I admit it. I was the kid in class that reminded teacher that he or she had forgotten we were supposed to have a quiz that day. This made me wildly unpopular. It was just part of who I was/am.
Besides, my main motivation was to get those wonderful little “A”s sketched across the top of my page of loose leaf. If I were to look at them now, I’d recognize them as the scrawl of an exhausted teacher and ultimately useless. But at the time, those precious “A”s looked like tiny Rembrandts, my personal masterpiece and evidence that someone approved of something I had done.
So I find myself reminded of those times when it comes to the reviews of my book on Amazon. There are even stars, just like 4th grade. A means of arbitrary categorization. It’s very cool to get 5 stars, mind you. It means someone had a great time reading your story. A very flattering experience. For a while, I was getting a mess of those.
Then it happened, as it was bound to, a two star rating with a review that was a little on the vicious side. Contextually, I saw this two star review just as I was still internally snoopy-dancing about the fact that Allies and Enemies: Fallen had received the top 50 for military scifi onAmazon. (Totally cool seeing my book cover on the same screen as some of the “rock gods” of the same genre.) So, to see this was a bit of a let down.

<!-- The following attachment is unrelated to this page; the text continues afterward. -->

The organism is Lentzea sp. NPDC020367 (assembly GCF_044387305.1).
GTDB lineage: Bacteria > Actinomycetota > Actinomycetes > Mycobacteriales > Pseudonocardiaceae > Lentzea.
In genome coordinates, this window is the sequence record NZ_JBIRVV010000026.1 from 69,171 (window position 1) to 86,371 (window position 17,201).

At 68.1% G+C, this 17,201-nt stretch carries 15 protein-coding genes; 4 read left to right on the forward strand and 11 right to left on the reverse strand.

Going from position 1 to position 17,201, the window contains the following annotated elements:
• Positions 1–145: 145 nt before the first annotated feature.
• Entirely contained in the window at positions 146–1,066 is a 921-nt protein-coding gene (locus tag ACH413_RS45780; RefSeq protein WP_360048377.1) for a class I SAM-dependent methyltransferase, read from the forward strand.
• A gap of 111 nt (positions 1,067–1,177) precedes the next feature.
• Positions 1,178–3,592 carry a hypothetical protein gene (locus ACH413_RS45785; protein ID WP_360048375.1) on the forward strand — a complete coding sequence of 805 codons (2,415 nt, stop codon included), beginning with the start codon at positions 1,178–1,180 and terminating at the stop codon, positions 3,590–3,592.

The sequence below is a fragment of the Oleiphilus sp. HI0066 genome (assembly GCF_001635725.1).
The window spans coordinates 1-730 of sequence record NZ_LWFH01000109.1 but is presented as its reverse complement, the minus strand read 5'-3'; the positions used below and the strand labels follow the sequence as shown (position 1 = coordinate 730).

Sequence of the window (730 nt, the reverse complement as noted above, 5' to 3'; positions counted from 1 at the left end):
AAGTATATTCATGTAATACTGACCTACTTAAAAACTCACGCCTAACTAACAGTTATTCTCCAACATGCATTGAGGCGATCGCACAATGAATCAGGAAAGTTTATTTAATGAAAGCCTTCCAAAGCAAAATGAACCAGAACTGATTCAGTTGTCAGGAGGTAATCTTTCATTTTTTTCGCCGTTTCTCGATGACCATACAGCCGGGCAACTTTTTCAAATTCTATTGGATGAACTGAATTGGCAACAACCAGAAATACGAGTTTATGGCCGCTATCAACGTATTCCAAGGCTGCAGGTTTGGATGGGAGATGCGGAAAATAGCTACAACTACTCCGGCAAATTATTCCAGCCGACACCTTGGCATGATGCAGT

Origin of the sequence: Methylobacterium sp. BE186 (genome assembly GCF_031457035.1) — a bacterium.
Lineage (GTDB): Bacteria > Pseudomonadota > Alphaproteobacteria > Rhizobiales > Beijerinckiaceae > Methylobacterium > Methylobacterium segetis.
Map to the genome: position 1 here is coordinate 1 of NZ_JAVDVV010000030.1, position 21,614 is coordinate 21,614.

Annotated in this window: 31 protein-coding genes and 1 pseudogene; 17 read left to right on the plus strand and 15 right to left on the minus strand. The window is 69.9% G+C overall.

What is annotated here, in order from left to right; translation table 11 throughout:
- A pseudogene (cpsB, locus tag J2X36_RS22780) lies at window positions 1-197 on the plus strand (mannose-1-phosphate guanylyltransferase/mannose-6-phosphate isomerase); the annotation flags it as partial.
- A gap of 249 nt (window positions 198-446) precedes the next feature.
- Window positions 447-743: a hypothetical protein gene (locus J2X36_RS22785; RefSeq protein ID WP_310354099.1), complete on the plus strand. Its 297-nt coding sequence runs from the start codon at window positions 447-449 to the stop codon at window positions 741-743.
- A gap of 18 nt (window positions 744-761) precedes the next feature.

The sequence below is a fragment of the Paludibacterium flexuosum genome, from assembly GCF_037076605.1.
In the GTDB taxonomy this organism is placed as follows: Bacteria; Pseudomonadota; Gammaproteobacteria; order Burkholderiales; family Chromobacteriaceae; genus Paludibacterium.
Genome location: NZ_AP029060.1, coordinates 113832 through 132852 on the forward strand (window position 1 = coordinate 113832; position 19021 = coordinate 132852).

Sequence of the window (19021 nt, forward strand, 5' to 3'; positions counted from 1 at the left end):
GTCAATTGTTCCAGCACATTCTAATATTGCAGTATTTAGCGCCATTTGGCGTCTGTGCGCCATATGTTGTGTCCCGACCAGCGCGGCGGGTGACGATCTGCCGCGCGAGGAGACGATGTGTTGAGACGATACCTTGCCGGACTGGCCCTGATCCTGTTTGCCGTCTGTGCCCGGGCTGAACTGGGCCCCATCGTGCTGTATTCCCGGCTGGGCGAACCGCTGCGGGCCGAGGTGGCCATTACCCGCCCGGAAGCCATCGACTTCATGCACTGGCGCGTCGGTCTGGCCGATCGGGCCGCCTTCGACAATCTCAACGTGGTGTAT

But it begs the question: Do I address it? Ignore it? How do other authors deal with negative reviews? I’ve become a big fan of Lindsay Buroker, having encountered her steampunk books. She’s got some nice advice about dealing with this:
Ultimately, I choose to have faith in the readers out there browsing for a new adventure. They’re intelligent folks that can make their own decisions, weighing the good against the bad. I accept the fact I can’t change everyone’s mind and it reminds me that with each word or agonized-over passage I grow as a writer.